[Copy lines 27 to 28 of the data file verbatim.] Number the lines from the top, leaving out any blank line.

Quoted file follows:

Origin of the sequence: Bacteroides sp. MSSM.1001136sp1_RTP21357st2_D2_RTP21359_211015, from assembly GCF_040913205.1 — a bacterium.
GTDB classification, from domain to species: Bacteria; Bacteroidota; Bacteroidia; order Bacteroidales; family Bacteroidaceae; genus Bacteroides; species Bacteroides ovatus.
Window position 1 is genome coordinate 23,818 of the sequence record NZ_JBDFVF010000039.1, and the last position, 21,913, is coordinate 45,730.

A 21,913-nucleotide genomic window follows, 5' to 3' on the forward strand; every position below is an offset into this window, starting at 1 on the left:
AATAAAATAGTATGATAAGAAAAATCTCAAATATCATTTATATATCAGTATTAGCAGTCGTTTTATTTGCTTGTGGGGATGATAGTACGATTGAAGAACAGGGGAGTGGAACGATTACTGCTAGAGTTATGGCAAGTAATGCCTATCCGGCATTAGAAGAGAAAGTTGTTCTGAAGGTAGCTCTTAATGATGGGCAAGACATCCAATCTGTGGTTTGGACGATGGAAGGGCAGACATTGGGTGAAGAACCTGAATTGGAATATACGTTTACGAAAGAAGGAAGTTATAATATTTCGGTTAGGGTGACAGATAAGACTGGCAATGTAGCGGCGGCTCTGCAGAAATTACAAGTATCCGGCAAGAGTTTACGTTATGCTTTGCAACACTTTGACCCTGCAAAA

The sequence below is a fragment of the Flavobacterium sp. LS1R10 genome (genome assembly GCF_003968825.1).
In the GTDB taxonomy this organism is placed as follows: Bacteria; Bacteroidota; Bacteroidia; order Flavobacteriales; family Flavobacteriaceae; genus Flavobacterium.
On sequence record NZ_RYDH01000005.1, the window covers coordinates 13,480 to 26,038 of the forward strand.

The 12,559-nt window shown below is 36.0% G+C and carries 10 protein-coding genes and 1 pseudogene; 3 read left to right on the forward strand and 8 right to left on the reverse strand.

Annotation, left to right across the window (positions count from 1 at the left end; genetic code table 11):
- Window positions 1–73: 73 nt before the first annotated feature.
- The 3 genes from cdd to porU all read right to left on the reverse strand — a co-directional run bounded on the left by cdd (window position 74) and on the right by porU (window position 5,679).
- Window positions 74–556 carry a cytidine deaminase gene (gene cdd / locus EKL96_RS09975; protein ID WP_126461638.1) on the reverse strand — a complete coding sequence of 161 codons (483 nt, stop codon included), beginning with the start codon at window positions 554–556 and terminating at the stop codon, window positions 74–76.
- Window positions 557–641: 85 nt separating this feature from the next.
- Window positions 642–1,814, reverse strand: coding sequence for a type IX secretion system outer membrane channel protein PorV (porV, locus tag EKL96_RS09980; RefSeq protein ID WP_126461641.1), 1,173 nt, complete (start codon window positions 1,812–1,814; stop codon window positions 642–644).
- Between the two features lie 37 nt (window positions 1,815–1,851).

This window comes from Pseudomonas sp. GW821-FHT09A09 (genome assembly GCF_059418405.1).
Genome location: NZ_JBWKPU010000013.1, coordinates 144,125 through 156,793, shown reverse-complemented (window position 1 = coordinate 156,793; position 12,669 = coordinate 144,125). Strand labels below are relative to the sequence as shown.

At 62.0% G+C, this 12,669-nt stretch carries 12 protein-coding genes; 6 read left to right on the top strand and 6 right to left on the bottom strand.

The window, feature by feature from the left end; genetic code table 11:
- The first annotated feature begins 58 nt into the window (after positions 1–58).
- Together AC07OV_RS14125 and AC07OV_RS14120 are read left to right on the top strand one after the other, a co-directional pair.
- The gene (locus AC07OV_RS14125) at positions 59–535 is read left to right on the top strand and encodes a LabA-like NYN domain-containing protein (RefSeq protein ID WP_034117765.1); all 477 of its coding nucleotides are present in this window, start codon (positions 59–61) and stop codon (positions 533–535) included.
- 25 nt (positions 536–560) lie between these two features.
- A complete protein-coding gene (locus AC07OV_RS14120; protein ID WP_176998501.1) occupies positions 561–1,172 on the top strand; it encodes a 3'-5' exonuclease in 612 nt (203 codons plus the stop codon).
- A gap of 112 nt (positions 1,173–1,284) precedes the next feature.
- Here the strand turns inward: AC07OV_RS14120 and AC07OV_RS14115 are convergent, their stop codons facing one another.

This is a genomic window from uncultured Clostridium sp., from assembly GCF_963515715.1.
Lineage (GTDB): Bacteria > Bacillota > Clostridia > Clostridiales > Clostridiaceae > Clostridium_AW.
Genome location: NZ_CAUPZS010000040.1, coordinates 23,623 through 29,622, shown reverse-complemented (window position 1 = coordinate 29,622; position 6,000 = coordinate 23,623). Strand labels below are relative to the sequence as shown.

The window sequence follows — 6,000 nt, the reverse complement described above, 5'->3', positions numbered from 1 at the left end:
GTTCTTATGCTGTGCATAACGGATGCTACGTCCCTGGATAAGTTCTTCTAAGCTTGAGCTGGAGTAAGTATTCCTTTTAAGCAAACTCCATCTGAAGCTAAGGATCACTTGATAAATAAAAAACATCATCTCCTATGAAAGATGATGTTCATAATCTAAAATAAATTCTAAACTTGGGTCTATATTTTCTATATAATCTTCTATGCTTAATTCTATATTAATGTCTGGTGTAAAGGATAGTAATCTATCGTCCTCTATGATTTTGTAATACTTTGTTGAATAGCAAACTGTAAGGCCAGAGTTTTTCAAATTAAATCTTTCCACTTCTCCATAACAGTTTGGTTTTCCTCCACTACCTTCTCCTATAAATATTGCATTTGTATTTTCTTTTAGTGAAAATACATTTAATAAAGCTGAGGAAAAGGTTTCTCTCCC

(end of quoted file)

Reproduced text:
- Here the strand turns inward: AC07OV_RS14120 and AC07OV_RS14115 are convergent, their stop codons facing one another.

This is a genomic window from uncultured Clostridium sp., from assembly GCF_963515715.1.